And so I return. Stockholm was great, and I’m weary and all coffee’d out. I will post about it all later, but in the meanwhile, just a few snippets of conversation and discovered written word to give you a flavour of my time there:
On entering the country, my very eager travelling companion was having his passport inspected at passport control:
“This is the first time I’ve been in your country, I’m excited and looking forward to it.” Friendly, female passport inspector: “Enjoy your stay, I hope it lives up to your expectations.” Next, my turn, I motioned towards my departing friend: “He will be asleep within an hour!” “Not you, though?” “No-he snores!” She laughed, waved me through.
Over the four days:
“Excuse me Sir, your handbag is open.” I was that ‘Sir.’
“Do you know what Polish Alzheimer’s is? Forget everything but a grudge.” Calm down-it was said by a Polish man.
“Without struggle, there is no progress.” Okay, I can go with that.
“Kiss me like you kissed that goat.” You really don’t want to know.
Entered a restaurant, was instructed by a very-loud-voiced-it-had-to-be-heard-to-be-believed-waiter: “WHEN YOU’RE READY TO ORDER COME TO THE COUNTER, WE ARE A LAZY BUNCH IN HERE!” I did: “Can I have a draught beer, please…” THAT SOUNDS LIKE A PLAN!” “…erm, and a mineral water…” “THAT SOUNDS LIKE LESS OF A PLAN!” “…and the soup…” “WHERE IN ENGLAND ARE YOU FROM?” “Manchester.” “WENT TO LIVERPOOL ONCE. COULDN’T UNDERSTAND A DAMN THING ANYBODY WAS SAYING!”
A lovely blogger and follower of Jackdaw on here was going to email me some tips about visiting Stockholm. She didn’t manage to do it in time for my visit. It wasn’t a problem, it was a nice gesture, but a bit of a catchphrase began to feature:
Just arrived, in the middle of the city, ten o’clock at night, got on a bus. Bus driver: Have you got a ticket?” “Can we buy one off you?” “No.” “Okay, can we pay for one using a card?” “No.” “We need to get off and get one?” “Yes.” Thanks a bunch, Erica.”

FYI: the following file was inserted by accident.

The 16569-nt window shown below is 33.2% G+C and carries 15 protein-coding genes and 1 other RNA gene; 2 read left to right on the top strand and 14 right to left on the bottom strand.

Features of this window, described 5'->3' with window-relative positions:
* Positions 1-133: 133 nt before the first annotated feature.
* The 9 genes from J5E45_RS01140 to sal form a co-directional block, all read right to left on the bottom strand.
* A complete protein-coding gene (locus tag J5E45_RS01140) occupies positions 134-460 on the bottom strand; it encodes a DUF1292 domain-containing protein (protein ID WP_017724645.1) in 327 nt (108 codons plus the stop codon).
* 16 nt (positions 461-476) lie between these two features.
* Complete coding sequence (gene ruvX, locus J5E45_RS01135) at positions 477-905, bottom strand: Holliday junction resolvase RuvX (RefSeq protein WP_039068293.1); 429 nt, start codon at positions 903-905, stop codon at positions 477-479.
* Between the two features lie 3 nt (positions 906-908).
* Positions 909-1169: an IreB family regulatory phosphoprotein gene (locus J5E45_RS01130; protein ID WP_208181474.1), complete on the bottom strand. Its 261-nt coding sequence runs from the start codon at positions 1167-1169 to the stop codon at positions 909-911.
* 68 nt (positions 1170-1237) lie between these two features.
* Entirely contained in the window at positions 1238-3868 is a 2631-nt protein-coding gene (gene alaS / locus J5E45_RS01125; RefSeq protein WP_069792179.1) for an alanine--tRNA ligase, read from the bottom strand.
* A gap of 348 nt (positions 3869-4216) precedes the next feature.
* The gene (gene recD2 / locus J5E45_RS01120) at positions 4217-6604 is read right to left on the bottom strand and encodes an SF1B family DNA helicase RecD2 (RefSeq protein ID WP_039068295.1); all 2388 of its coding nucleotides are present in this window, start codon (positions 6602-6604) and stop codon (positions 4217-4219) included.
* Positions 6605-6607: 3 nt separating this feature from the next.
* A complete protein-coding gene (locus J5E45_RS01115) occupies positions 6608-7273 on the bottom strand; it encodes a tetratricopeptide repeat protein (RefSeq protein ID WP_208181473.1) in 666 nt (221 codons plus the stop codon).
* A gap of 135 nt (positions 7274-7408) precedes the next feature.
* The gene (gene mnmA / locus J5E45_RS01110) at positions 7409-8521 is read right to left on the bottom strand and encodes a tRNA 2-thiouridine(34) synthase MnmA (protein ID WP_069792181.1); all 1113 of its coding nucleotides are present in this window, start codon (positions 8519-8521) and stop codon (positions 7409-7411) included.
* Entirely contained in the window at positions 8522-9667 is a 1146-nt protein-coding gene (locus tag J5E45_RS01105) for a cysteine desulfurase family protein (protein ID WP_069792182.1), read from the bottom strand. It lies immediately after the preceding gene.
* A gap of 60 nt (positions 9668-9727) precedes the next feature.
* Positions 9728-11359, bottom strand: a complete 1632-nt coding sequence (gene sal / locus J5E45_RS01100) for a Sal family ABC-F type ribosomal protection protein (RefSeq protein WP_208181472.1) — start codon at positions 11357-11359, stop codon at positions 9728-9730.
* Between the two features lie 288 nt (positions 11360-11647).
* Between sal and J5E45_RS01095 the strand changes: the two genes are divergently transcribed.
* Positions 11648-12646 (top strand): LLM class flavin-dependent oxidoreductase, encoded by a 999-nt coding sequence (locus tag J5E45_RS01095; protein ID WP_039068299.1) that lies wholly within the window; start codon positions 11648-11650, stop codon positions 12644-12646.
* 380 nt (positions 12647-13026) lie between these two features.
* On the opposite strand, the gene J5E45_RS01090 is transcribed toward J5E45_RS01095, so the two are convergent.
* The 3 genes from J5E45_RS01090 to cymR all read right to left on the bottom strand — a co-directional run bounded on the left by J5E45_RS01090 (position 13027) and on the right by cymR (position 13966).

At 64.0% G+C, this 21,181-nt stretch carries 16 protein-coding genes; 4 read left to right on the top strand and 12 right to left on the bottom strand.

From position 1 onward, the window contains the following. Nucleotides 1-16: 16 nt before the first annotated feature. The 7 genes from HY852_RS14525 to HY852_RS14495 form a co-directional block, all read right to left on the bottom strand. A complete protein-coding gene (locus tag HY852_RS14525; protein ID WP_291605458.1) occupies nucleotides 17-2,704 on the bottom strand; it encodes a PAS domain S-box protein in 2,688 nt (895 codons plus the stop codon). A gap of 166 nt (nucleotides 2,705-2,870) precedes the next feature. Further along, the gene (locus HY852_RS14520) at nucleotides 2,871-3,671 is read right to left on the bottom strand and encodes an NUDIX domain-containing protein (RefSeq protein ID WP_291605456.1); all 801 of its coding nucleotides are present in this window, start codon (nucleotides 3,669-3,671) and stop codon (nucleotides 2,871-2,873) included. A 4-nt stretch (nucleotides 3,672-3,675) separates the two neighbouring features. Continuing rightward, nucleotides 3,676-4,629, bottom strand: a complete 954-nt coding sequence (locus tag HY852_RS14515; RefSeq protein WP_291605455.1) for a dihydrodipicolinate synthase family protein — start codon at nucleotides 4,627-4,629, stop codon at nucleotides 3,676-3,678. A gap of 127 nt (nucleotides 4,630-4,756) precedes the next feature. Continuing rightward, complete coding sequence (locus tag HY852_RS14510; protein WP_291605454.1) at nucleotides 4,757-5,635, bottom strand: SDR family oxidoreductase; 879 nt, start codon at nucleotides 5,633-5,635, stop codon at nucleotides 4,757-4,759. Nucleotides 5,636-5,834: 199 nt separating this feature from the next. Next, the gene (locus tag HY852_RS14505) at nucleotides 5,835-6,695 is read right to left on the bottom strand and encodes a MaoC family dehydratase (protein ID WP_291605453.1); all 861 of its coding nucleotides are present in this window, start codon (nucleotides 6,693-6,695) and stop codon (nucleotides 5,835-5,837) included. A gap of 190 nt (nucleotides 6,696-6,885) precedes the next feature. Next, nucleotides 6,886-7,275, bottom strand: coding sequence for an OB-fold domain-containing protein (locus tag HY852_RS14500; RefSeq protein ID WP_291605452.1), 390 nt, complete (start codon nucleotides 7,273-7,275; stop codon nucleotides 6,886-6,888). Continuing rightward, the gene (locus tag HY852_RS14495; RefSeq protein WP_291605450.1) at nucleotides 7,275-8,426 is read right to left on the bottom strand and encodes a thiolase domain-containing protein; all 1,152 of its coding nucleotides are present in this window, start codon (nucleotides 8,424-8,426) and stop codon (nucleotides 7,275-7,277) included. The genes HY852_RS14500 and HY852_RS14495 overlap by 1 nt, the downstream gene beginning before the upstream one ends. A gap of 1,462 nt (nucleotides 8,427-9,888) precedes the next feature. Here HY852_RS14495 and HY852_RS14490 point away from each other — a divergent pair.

In McDonald’s for breakfast, I wanted an egg muffin as I don’t eat meat. Opened it up, it had bacon on it. “Thanks a bunch, Erica.”
Next morning, emphasised more clearly WITHOUT bacon. Opened it up. Bacon. “Thanks a bunch, Erica.”
Morning after, used the Swedish word ‘utan’ meaning ‘without’. Didn’t even have to open it. “Thanks a bunch, Erica.”
We went on a cruise around the archipelago, but picked the wrong day, weather-wise. Poured down. “Thanks a bunch, Erica.” Who do you think was the only person who didn’t go inside the boat where it was heated, but stayed outside for the experience? Yep, I sat, coat fastened up, hat tightly on. Got a coffee to warm myself up, the wind blew it out of my hands. “Thanks a bunch, Erica.”
On departing the country, four days later, at passport control, the same friendly passport inspector to me: “You’re returning home then?” “Yes, to catch up on my sleep.” “Was there a lack thereof?” “Ohhhh yes!” She laughed, waved me through.
Full of a cold, probably through my rain-lashed cruise, I sneezed on the plane. “Thanks a..” Well, you can guess the rest. Poor Erica’s ears must have been burning.
More inspirational words from the toilet of a Swedish placed Irish pub: